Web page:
our everyday life

What Not to Use in High School Essays

by Stacy Alleyne, studioD

One of the mainstays of high school English classes is the essay assignment. Students are required to write several essays each year on various topics. Sometimes students are allowed to choose the topic and other times one is chosen for them, or they may have to write an essay in response to a question. Regardless of the reason for an essay, there are certain things that should never make their way into a high school essay.


The hallway, the lunchroom, the gymnasium, these are the only places that slang should be used. Never use slang in an essay unless your essay is on how slang has evolved over time, and even then it should be used sparingly in examples. Think of your audience when writing your essay, typically it’s your teacher. Teachers want to read an essay that shows that you have a working knowledge of the English language.

Chat Abbreviations

We live in a world that is always connected, we IM people, text them and communicate through social media. While each of these social networking tools has its own special lingo that people use to communicate quickly, none of them should make their way into your essay. While "LOL" may seem funny, it’s not. So, don’t end your essay with "ttyl" or your teacher might give you an ‘F’ sooner than later.


Everyone has their own opinion, but your personal opinions have no place in an essay unless they are substantiated by fact and the evidence to support them. You can, however state your point of view on an issue authoritatively and then back it up with adequate support. Your thesis statement is the place to express your point of view in an essay. Once substantiated by fact, your thesis becomes the vehicle for you to express your position on a certain subject.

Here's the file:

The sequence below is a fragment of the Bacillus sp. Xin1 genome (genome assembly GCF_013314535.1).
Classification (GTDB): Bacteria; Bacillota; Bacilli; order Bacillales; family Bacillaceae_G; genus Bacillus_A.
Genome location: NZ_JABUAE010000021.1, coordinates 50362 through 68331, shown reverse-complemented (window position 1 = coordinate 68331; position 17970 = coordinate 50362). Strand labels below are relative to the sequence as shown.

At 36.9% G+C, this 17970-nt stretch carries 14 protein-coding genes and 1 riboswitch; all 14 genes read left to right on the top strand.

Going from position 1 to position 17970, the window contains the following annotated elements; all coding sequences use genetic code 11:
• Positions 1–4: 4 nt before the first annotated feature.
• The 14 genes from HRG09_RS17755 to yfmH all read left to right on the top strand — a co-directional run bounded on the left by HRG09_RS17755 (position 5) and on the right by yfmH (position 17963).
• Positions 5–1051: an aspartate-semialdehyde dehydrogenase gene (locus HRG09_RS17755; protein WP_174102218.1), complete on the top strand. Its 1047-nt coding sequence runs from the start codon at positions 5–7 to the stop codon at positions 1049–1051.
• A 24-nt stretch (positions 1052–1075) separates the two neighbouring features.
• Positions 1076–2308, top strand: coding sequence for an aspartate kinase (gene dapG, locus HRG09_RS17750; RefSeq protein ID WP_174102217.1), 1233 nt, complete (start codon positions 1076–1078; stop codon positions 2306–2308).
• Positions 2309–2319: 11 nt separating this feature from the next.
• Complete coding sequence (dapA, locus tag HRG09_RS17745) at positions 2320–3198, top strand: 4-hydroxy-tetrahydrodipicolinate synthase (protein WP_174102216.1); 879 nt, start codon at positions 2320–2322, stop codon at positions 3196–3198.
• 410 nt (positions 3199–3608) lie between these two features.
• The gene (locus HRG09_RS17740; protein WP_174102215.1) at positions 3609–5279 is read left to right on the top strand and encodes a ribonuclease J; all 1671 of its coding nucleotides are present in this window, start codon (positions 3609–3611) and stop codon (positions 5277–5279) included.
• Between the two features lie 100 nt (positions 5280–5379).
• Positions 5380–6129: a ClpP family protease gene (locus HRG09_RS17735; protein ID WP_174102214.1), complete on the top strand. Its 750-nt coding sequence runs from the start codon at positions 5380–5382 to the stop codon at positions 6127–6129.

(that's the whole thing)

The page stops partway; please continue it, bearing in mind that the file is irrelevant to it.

Grammatical Errors

Dangling prepositions and misplaced modifiers: your essay doesn't need them or any other glaring grammar mistakes. Make sure that you use standard usage when writing your essay and make sure to edit your work before you turn it in. Once you've written a first draft, step away from the piece and then revise it before turning in the final copy. Stepping away from a draft makes it easier to look at your work more objectively. When you first write a draft your perspective can be different because you are so close to your writing. Taking time to let your draft sit and then coming back with fresh eyes will help you to effectively revise your essay.

About the Author

Stacy Alleyne is a certified English teacher with a BA in English and graduate work in English, education, journalism and law. She has written numerous articles and her own dining column for the "Gazette."

Photo Credits

  • Stockbyte/Stockbyte/Getty Images